2. #2
    Registered User JohnM's Avatar
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    Mike:

    Good luck with your plans. I bet it will be an enjoyable journey.

    As far as maps are concerned, most (if not all) of the states you'll be travelling through offer free road maps. If you go to each state's webpage, look for a tourism section. The free map offer should be for there.

    One place I would recommend that wouldn't pull you too far from your route is the Barber Vintage Motorsports Museum, located just east of Birmingham, Alabama. An excellent & comprehensive collection of motorcycles.

    I'm sure others will chime in with their suggestions.

    JohnM
    "One day you're a kid sitting on a bike, dreaming the road; next thing you know, your social life consists of drinking microbrews with middle-aged roosters who ride BMWs and wear Aerostitch suits."

    - Joe Glydon

  3. #3
    RK Ryder
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    Mike, if you are going to be near Albuquerque, that's not that far from the Grand Canyon. I would think that it would be worth seeing. Going there myself in the spring, so later this year I could be more emphatic about whether or not seeing that landmark would be worth the detour.
    Paul
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  4. #4
    Small road corner junkie pffog's Avatar
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    Quote Originally Posted by Mike_Philippens View Post
    .................
    Let me describe the route by mentioning the highlights:
    • start from New York (Newark)
    • Visit Long Island and see The Hamptons
    • Follow the coastline up to Plymouth and see where the Mayflower landed (my father had a boat called the Mayflower, an American Yacht as it happens)
    • Follow the coastline further up to Nova Scotia, do a round over the Cabot Trail
    • Go through Canada to Quebeck, Montreal, Niagra Falls
    • Enter the US again, go to Michigan visit an old friend in Grand Ledge
    • Go up in direction of Lake Superior, then West direction Duluth
    • Set off to the West, to Mount Rushmore and Deadwood in Dakota
    • Yellowstone Park
    • Go south to Denver, Colorado (family visit)
    • To Texas, Big Bend
    • Explore Texas, using some info from the Lone Star Trail RR.
    • Drive through Louisiana,Mississippi, Alabama
    • Go through Florida, to the Keys
    • From the Keys back up to Newark, following the coastline
    • Pass through Delaware, instead of visiting Washington (I've seen the pictures)
    • Put the bike on a boat
    • Take a plan back home
    • Wait a couple of weeks for my bike to arrive


    .............

    So, are there any must-sees around this route? Something I missed?..................
    O.K. Here is my advice, I am sure you will get more.


    [*]start from New York (Newark)
    [*]Visit Long Island and see The Hamptons Skip it unless you have some compelling reason to take 4 lane highways to see the ocean, Volvos , MB's and BMW 5 series, but being from Holland, you have seen water, and European cars before. Lots of traffic, lots of urban sprawl, too many SUV's, and no fun riding IMHO. If you want to ride an Island, stop in Bar Harbor Maine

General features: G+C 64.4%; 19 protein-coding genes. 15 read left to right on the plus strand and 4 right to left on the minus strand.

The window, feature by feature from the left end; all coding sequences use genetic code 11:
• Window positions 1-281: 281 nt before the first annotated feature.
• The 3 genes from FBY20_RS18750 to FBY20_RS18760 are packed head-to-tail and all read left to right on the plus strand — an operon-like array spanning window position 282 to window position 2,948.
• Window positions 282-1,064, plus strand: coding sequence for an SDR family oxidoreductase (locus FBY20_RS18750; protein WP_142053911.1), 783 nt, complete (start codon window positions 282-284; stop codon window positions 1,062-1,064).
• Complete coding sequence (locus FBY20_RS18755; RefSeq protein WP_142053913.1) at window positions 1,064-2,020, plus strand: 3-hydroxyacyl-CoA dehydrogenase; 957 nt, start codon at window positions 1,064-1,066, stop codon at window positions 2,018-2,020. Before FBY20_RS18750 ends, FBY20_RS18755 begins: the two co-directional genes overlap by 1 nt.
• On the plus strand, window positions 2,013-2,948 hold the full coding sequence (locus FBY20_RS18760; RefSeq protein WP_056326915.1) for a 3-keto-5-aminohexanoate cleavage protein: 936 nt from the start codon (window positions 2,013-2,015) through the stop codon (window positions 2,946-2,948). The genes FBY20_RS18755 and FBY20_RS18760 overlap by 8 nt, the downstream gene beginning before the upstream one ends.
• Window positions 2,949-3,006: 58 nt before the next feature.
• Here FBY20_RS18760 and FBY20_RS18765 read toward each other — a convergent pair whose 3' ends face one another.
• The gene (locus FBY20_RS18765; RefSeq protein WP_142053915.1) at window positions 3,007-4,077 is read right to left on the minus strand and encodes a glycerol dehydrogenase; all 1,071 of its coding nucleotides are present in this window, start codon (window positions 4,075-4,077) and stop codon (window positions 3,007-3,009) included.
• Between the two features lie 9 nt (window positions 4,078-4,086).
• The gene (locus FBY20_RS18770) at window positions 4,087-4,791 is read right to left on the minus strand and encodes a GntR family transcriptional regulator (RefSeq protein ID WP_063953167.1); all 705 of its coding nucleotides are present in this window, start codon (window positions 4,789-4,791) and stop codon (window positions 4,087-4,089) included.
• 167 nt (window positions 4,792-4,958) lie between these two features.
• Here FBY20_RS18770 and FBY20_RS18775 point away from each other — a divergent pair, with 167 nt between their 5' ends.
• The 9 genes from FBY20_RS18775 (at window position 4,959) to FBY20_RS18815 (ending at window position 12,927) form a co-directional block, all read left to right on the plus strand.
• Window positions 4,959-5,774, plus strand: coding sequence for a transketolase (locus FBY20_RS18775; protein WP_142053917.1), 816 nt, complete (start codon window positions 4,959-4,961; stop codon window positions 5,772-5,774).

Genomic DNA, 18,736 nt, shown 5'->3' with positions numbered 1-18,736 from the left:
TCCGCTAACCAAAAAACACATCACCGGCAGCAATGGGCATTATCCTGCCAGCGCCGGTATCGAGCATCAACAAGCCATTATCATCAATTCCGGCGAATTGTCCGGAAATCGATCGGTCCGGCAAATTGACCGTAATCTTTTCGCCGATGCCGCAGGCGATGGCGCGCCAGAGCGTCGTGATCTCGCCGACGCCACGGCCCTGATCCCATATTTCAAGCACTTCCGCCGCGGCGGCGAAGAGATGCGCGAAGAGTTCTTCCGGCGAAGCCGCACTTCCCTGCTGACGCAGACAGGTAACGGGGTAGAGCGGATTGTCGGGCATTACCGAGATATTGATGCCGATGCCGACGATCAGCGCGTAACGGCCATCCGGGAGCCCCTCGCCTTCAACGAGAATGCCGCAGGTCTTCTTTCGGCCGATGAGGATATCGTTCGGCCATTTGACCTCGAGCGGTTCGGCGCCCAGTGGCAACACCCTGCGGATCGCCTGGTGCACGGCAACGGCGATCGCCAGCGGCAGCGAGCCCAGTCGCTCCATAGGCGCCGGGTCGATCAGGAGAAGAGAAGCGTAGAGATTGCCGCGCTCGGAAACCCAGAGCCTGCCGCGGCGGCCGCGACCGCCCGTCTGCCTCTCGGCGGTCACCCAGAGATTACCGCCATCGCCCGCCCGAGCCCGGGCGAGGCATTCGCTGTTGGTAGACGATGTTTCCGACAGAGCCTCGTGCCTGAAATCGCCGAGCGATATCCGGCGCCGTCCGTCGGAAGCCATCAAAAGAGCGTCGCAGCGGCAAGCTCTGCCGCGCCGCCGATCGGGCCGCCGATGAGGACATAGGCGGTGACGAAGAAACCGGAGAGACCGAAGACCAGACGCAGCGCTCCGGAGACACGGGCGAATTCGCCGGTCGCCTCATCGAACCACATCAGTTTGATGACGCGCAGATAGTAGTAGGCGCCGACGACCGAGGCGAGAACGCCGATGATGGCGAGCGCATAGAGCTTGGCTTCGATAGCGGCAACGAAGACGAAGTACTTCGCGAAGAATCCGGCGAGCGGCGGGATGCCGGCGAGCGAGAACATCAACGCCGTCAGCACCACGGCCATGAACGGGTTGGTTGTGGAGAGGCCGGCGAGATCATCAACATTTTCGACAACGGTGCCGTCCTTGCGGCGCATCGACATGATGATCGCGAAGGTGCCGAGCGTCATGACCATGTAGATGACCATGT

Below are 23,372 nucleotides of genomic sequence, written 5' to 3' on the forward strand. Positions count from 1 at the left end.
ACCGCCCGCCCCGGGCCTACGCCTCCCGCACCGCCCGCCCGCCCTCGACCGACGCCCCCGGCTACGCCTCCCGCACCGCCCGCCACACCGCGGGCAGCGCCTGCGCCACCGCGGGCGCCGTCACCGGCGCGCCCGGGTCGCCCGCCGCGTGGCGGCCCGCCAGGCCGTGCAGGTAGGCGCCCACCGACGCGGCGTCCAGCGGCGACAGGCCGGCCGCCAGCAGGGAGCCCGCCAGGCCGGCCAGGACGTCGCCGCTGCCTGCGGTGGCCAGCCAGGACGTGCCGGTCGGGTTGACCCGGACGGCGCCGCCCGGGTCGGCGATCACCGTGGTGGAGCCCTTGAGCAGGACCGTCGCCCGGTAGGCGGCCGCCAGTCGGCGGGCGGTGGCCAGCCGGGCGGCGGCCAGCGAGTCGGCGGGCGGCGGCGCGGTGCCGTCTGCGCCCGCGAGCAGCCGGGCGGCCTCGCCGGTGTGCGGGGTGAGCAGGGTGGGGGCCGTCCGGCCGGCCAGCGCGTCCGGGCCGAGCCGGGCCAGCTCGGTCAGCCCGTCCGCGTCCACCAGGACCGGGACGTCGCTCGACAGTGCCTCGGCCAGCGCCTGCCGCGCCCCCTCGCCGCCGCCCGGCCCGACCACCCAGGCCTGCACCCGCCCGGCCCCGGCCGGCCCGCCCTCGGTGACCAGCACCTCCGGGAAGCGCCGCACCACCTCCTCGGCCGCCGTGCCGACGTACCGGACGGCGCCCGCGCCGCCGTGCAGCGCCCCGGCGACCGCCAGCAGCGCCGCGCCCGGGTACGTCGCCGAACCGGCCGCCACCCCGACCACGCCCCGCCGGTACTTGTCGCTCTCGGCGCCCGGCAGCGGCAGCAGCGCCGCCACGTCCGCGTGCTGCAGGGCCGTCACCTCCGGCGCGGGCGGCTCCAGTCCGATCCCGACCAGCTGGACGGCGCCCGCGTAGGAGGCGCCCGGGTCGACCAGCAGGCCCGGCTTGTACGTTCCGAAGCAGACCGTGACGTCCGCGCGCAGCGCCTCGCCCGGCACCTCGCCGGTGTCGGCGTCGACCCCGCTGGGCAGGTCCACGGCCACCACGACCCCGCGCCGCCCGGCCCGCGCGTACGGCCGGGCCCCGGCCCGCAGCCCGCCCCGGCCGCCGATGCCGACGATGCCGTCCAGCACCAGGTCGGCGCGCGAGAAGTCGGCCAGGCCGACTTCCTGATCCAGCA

[*]Follow the coastline up to Plymouth and see where the Mayflower landed (my father had a boat called the Mayflower, an American Yacht as it happens)
    [*]Follow the coastline further up to Nova Scotia, do a round over the Cabot Trail
    [*]Go through Canada to Quebeck, Montreal, Niagra Falls If time allows, dip S from Montreal into Vermont and NY, on the way to the falls. The ride along the St Lawrence, and the N shore of Lake Ontario are flat and monotonous, Toronto is a nice city, but if you have seen one North American city, you have seen them all.
    [*]Enter the US again, go to Michigan visit an old friend in Grand Ledge
    [*]Go up in direction of Lake Superior, then West direction Duluth
    [*]Set off to the West, to Mount Rushmore and Deadwood in Dakota
    [*]Yellowstone ParkPlan on a WEEK in Yellowstone, it is an amazing area
    [*]Go south to Denver, Colorado (family visit)
    [*]To Texas, Big Bend
    [*]Explore Texas, using some info from the Lone Star Trail RR.
    [*]Drive through Louisiana,Mississippi, Alabama
    [*]Go through Florida, to the Keys
    [*]From the Keys back up to Newark, following the coastline. Screw the coastline, it is 1000 miles of the same thing. Interstate, and cities. Head inland, Take the Blue Ridge North, and if you indeed like small roads, and have a week to spare, spend it here, let me know if you take this advice, I will send you back roads.
    [*]Pass through Delaware, instead of visiting Washington (I've seen the pictures)


    Quote Originally Posted by Mike_Philippens View Post
    ...........What are the maps I'll need for the US with enough detail for the smaller backroads which I like so much. I really don't want to experience the US by Interstate alone.
    Maps are readily available at thousands of Gas stations/convenience stores in every state. Also many states have welcome centers along the interstates that offer free maps. If you want small roads that is a challenge, DeLorme Atlas' are available, detailed but you would need a trailer just to carry them. I would say when you are in an area that you can spend time, pick up a regional map. Spend time with Map Quest, and Googls maps, and mark roads of interest.

    Remember the size of the US is IMMENSE compared to Europe. I take 10 maps, and a GPS with me to the Alps, and the Entire Alp region would fit into the state of Tennessee.